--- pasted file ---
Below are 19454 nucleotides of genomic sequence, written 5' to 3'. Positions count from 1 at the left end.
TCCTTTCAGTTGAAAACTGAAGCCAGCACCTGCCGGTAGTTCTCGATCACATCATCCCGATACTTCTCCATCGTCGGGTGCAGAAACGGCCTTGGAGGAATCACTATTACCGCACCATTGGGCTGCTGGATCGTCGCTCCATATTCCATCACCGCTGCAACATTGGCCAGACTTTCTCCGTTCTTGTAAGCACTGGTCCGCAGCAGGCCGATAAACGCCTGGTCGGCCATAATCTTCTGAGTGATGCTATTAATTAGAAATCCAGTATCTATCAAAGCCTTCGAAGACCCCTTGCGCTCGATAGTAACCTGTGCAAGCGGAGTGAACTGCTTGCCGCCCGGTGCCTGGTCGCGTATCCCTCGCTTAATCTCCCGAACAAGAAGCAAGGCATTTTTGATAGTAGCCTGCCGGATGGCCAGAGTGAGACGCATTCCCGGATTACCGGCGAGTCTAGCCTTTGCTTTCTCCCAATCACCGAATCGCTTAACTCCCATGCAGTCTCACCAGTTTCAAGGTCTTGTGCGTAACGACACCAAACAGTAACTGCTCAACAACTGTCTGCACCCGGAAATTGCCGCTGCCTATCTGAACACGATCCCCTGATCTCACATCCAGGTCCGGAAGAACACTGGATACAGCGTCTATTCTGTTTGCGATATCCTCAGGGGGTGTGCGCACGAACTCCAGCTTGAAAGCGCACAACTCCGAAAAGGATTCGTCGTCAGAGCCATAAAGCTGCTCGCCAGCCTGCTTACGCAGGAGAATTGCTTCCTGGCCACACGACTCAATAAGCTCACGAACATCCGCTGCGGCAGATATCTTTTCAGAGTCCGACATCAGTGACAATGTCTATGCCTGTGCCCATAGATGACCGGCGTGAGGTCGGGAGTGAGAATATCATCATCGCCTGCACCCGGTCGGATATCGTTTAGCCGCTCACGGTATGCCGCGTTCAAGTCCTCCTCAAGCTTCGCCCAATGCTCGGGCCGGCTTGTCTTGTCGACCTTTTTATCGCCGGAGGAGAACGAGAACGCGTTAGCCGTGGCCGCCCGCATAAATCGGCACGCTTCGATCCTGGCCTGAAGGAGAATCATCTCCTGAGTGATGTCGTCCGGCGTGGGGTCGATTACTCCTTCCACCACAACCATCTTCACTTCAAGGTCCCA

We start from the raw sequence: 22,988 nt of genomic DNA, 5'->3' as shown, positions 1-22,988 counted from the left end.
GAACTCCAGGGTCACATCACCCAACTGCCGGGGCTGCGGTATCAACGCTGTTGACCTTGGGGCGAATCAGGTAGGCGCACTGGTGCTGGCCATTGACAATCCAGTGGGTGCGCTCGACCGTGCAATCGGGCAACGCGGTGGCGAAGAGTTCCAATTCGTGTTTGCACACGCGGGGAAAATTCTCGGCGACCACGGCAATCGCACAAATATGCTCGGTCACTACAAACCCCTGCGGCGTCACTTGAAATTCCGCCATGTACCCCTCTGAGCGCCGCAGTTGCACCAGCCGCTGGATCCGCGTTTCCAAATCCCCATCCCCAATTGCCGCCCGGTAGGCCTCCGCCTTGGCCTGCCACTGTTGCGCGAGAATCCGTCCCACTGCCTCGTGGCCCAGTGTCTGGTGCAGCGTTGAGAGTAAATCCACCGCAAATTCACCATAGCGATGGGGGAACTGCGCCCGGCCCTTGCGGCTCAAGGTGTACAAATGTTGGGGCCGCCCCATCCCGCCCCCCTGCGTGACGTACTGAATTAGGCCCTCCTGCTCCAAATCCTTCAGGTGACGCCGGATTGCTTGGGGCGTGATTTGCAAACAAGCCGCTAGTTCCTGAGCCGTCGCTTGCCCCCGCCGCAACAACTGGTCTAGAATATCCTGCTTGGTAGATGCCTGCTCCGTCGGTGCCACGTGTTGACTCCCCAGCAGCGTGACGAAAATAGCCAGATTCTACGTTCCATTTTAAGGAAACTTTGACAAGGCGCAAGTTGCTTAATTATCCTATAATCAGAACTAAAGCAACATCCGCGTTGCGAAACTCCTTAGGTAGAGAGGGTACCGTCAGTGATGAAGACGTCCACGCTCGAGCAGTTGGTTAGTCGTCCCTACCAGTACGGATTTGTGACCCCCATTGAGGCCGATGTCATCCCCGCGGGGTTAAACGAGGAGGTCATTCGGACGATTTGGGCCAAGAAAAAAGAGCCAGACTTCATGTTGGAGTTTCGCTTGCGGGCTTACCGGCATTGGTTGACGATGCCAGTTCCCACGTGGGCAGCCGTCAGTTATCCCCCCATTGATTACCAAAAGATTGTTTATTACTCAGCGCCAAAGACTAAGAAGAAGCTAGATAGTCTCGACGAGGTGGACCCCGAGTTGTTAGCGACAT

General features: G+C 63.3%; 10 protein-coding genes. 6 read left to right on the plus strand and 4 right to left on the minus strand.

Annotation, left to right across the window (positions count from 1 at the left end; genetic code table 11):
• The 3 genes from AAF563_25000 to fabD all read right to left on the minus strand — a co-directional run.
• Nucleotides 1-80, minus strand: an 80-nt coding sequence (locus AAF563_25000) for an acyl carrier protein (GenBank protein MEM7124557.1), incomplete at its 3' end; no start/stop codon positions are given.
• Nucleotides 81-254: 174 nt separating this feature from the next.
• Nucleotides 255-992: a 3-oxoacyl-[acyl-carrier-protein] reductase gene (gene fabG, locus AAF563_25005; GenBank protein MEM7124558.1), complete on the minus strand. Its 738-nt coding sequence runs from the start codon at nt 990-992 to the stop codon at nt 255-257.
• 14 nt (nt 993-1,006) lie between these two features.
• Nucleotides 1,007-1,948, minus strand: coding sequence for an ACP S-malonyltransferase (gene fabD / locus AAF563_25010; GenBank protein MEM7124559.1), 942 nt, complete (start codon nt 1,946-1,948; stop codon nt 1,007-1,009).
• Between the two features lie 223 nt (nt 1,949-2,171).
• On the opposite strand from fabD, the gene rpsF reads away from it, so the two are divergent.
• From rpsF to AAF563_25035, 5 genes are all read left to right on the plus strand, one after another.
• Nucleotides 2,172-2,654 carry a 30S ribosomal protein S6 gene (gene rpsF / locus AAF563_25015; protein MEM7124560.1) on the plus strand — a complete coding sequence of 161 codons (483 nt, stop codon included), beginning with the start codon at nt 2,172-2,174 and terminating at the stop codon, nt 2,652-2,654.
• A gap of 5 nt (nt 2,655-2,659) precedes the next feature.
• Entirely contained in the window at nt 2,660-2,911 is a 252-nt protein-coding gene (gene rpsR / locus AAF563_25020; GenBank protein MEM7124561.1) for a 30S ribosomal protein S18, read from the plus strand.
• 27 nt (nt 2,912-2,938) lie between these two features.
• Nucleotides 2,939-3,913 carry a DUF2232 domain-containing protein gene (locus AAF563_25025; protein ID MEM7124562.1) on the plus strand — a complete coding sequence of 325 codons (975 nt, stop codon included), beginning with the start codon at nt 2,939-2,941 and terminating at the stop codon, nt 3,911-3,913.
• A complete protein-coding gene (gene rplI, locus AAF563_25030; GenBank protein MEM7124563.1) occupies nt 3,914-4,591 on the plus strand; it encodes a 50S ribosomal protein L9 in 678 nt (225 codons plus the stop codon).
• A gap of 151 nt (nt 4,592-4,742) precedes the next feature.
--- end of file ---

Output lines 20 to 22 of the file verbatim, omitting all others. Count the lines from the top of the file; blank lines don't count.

• Nucleotides 2,939-3,913 carry a DUF2232 domain-containing protein gene (locus AAF563_25025; protein ID MEM7124562.1) on the plus strand — a complete coding sequence of 325 codons (975 nt, stop codon included), beginning with the start codon at nt 2,939-2,941 and terminating at the stop codon, nt 3,911-3,913.
• A complete protein-coding gene (gene rplI, locus AAF563_25030; GenBank protein MEM7124563.1) occupies nt 3,914-4,591 on the plus strand; it encodes a 50S ribosomal protein L9 in 678 nt (225 codons plus the stop codon).
• A gap of 151 nt (nt 4,592-4,742) precedes the next feature.